Chartrand G, Cheng PM, Vorontsov E et al (2017) Deep learning: a primer for radiologists. Radiographics 37:2113–2131CrossRefGoogle Scholar
  7. 7.
    Anthimopoulos M, Christodoulidis S, Ebner L, Christe A, Mougiakakou S (2016) Lung pattern classification for interstitial lung diseases using a deep convolutional neural network. IEEE Trans Med Imaging 35:1207–1216CrossRefGoogle Scholar
  8. 8.
    Becker AS, Marcon M, Ghafoor S, Wurnig MC, Frauenfelder T, Boss A (2017) Deep learning in mammography: diagnostic accuracy of a multipurpose image analysis software in the detection of breast cancer. Invest Radiol 52:434–440CrossRefGoogle Scholar
  9. 9.
    Yoshida H, Nappi J (2007) CAD in CT colonography without and with oral contrast agents: progress and challenges. Comput Med Imaging Graph 31:267–284CrossRefGoogle Scholar
  10. 10.
    Bauer S, Wiest R, Nolte LP, Reyes M (2013) A survey of MRI-based medical image analysis for brain tumor studies. Phys Med Biol 58:R97–R129Google Scholar
  11. 11.
    Chen H, Zhang Y, Zhang W et al (2017) Low-dose CT via convolutional neural network. Biomed Opt Express 8:679–694CrossRefGoogle Scholar
  12. 12.
    Yang Q, Yan P, Zhang Y et al (2018) Low-dose CT image denoising using a generative adversarial network with Wasserstein distance and perceptual loss. IEEE Trans Med Imaging 37:1348–1357CrossRefGoogle Scholar
  13. 13.
    Fan Y, Zamyatin A, Nakanishi S (2012) Noise simulation for low-dose computed tomography. 2012 IEEE Nuclear Science Symposium and Medical Imaging Conference Record (NSS/MIC), Anaheim, CA, pp 3641–3643Google Scholar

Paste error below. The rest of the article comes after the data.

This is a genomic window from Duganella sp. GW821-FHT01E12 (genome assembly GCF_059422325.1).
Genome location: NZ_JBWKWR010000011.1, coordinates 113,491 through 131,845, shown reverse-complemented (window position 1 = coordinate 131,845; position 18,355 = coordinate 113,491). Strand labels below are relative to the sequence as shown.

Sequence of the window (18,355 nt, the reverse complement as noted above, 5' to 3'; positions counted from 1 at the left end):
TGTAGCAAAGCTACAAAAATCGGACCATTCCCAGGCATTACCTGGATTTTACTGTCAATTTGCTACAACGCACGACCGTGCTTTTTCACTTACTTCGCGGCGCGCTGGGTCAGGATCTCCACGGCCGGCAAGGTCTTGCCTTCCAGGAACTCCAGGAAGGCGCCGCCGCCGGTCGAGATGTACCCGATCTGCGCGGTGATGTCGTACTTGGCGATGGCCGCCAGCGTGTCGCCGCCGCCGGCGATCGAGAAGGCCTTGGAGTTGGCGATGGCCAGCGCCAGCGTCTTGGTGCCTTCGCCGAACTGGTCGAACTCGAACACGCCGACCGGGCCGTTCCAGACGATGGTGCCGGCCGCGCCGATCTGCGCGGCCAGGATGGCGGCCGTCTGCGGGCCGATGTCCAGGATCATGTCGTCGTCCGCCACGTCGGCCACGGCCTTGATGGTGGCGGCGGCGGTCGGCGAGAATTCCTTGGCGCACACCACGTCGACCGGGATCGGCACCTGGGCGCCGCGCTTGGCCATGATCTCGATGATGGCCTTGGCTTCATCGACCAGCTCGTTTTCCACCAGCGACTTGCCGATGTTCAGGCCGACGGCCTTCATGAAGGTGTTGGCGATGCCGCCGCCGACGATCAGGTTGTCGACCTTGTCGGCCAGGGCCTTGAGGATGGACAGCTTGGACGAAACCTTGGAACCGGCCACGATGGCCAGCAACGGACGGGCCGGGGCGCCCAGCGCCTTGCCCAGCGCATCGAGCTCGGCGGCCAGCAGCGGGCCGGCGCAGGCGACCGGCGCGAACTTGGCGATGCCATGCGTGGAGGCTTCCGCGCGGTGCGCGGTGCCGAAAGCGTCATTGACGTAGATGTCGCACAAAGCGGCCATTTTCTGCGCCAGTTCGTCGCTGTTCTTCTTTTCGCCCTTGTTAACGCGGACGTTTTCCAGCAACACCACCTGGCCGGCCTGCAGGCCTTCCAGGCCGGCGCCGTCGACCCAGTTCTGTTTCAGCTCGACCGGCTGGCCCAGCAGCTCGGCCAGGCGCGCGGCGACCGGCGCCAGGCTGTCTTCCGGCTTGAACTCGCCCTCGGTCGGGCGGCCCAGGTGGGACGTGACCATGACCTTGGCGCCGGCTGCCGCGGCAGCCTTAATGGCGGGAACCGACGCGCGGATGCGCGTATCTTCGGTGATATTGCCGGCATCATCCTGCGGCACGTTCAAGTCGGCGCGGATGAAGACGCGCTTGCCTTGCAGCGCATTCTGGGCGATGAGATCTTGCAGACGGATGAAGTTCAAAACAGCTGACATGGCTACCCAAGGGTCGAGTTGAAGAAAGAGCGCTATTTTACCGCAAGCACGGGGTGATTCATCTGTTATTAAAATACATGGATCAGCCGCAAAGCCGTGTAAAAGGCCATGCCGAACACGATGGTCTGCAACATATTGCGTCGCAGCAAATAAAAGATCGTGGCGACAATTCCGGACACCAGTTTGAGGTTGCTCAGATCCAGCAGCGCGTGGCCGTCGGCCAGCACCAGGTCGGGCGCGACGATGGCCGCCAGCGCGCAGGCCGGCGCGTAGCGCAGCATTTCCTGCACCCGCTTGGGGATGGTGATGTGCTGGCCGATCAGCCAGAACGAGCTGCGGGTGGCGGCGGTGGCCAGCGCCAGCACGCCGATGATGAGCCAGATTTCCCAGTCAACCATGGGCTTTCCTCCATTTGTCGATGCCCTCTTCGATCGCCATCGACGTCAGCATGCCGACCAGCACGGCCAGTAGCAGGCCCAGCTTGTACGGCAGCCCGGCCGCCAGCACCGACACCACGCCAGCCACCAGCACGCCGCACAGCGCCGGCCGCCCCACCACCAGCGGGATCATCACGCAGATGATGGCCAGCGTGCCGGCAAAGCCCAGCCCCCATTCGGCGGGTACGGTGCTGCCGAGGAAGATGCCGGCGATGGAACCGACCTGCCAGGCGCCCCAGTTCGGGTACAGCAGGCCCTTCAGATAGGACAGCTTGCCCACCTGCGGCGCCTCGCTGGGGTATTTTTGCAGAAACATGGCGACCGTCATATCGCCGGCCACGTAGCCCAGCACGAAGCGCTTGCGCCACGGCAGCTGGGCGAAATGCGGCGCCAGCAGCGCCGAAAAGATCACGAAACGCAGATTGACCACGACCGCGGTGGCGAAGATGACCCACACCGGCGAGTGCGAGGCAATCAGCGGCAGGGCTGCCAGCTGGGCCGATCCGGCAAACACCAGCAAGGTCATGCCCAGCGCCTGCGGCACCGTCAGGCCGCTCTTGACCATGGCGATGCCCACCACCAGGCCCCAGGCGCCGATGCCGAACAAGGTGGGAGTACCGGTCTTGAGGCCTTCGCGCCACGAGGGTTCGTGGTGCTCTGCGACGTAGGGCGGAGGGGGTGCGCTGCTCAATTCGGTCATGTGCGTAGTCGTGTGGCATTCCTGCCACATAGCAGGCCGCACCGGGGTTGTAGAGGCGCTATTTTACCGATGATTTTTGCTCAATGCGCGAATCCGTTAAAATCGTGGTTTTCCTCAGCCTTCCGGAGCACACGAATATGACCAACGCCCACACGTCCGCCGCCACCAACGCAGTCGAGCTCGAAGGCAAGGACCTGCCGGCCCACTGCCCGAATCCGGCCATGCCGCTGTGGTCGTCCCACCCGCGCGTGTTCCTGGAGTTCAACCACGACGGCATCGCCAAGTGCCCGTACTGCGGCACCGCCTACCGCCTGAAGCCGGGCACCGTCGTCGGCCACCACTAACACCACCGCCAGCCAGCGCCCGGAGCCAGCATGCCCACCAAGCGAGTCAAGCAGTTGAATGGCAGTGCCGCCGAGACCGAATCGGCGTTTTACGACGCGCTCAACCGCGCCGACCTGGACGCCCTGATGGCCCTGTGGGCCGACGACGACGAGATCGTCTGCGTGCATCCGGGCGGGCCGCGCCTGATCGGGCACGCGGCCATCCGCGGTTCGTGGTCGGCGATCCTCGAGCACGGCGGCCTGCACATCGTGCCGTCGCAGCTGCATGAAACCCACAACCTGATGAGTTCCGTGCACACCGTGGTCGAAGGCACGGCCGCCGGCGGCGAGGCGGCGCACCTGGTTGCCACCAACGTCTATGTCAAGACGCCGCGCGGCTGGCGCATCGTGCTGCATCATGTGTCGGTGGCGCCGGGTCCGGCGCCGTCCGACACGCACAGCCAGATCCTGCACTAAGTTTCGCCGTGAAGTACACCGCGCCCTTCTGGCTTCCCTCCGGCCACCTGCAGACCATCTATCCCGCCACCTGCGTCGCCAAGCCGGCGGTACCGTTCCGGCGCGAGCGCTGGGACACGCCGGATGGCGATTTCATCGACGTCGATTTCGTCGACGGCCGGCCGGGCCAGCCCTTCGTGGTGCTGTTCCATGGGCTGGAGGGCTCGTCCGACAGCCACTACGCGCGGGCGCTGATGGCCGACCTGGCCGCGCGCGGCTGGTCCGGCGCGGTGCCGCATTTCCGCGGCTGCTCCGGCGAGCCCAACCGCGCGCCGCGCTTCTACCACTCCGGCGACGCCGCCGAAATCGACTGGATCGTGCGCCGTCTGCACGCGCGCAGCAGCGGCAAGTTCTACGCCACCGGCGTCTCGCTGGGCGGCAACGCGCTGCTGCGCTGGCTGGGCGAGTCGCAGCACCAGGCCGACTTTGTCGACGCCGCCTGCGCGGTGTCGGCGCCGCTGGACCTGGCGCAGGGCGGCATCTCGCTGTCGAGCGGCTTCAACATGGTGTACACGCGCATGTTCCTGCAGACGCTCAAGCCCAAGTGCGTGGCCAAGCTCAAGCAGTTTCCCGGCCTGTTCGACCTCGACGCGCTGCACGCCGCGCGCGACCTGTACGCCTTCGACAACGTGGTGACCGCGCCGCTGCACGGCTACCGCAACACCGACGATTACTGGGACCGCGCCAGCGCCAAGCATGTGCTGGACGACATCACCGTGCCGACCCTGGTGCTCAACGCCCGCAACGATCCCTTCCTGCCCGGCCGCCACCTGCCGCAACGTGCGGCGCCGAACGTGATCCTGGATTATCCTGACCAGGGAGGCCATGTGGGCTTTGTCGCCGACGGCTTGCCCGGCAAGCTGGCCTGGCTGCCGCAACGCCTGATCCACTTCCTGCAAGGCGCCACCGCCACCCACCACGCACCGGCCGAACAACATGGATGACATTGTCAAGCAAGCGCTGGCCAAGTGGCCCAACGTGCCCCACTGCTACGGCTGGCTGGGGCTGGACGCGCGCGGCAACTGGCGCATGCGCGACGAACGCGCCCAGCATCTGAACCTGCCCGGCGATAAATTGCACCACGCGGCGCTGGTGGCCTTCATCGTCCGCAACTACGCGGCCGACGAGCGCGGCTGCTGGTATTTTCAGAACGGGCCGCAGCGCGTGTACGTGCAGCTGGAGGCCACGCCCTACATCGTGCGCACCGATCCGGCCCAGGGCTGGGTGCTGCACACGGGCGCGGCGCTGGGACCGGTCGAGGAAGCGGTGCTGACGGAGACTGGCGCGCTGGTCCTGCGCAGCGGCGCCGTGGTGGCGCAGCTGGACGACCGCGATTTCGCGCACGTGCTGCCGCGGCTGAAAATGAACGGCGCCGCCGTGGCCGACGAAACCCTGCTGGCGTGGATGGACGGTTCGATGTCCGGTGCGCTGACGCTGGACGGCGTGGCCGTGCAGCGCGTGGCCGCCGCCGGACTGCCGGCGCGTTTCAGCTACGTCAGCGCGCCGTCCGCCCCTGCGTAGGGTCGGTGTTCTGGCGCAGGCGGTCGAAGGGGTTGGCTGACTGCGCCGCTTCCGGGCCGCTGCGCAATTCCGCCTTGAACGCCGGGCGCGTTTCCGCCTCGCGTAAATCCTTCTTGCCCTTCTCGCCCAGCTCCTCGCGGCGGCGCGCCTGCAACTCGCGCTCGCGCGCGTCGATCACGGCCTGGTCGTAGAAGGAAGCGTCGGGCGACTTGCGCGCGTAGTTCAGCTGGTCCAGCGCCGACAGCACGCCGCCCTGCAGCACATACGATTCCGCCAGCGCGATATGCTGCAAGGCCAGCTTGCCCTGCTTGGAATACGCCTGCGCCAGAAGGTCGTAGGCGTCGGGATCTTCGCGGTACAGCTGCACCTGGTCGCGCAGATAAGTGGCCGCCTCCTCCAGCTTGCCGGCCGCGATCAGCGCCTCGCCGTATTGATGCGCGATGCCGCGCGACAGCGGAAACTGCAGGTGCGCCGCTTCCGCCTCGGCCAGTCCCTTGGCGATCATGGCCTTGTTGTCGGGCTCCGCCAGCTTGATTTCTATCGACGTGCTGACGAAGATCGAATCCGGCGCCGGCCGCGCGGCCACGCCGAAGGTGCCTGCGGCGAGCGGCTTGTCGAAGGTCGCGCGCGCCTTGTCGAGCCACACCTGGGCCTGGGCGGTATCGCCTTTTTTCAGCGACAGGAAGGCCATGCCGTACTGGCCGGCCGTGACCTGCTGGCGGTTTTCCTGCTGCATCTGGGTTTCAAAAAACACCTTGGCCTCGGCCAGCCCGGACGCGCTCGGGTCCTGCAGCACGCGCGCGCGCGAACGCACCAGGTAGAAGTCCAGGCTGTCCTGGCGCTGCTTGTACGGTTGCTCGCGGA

14. 14.
    Hausleiter J, Meyer T, Hermann F et al (2009) Estimated radiation dose associated with cardiac CT angiography. JAMA 301:500–507CrossRefGoogle Scholar
  15. 15.
    Lembcke A, Wiese TH, Schnorr J et al (2004) Image quality of noninvasive coronary angiography using multislice spiral computed tomography and electron-beam computed tomography: intraindividual comparison in an animal model. Invest Radiol 39:357–364CrossRefGoogle Scholar
  16. 16.
    Tatsugami F, Husmann L, Herzog BA et al (2009) Evaluation of a body mass index-adapted protocol for low-dose 64-MDCT coronary angiography with prospective ECG triggering. AJR Am J Roentgenol 192:635–638CrossRefGoogle Scholar
  17. 17.
    Tatsugami F, Higaki T, Sakane H et al (2017) Coronary artery stent evaluation with model-based iterative reconstruction at coronary CT angiography. Acad Radiol 24:975–981CrossRefGoogle Scholar
  18. 18.
    Nelson RC, Feuerlein S, Boll DT (2011) New iterative reconstruction techniques for cardiovascular computed tomography: how do they work, and what are the advantages and disadvantages? J Cardiovasc Comput Tomogr 5:286–292CrossRefGoogle Scholar
  19. 19.
    Geyer LL, Schoepf UJ, Meinel FG et al (2015) State of the art: iterative CT reconstruction techniques. Radiology 276:339–357CrossRefGoogle Scholar
  20. 20.
    Birnbaum BA, Hindman N, Lee J, Babb JS (2007) Multi-detector row CT attenuation measurements: assessment of intra- and interscanner variability with an anthropomorphic body CT phantom. Radiology 242:109–119CrossRefGoogle Scholar
  21. 21.
    Suzuki S, Machida H, Tanaka I, Ueno E (2013) Vascular diameter measurement in CT angiography: comparison of model-based iterative reconstruction and standard filtered back projection algorithms in vitro. AJR Am J Roentgenol 200:652–657CrossRefGoogle Scholar
  22. 22.
    Yokomachi K, Tatsugami F, Higaki T et al (2018) Neointimal formation after carotid artery stenting: phantom and clinical evaluation of model-based iterative reconstruction (MBIR). Eur Radiol.  https://doi.org/10.1007/s00330-018-5598-5

Copyright information

© European Society of Radiology 2019

Authors and Affiliations

  1. 1.Department of Diagnostic RadiologyHiroshima UniversityHiroshimaJapan
  2. 2.Canon Medical Research USA, Inc.Vernon HillsUSA
  3. 3.Department of RadiologyHiroshima UniversityHiroshimaJapan
  4. 4.Department of Cardiovascular MedicineHiroshima UniversityHiroshimaJapan

Personalised recommendations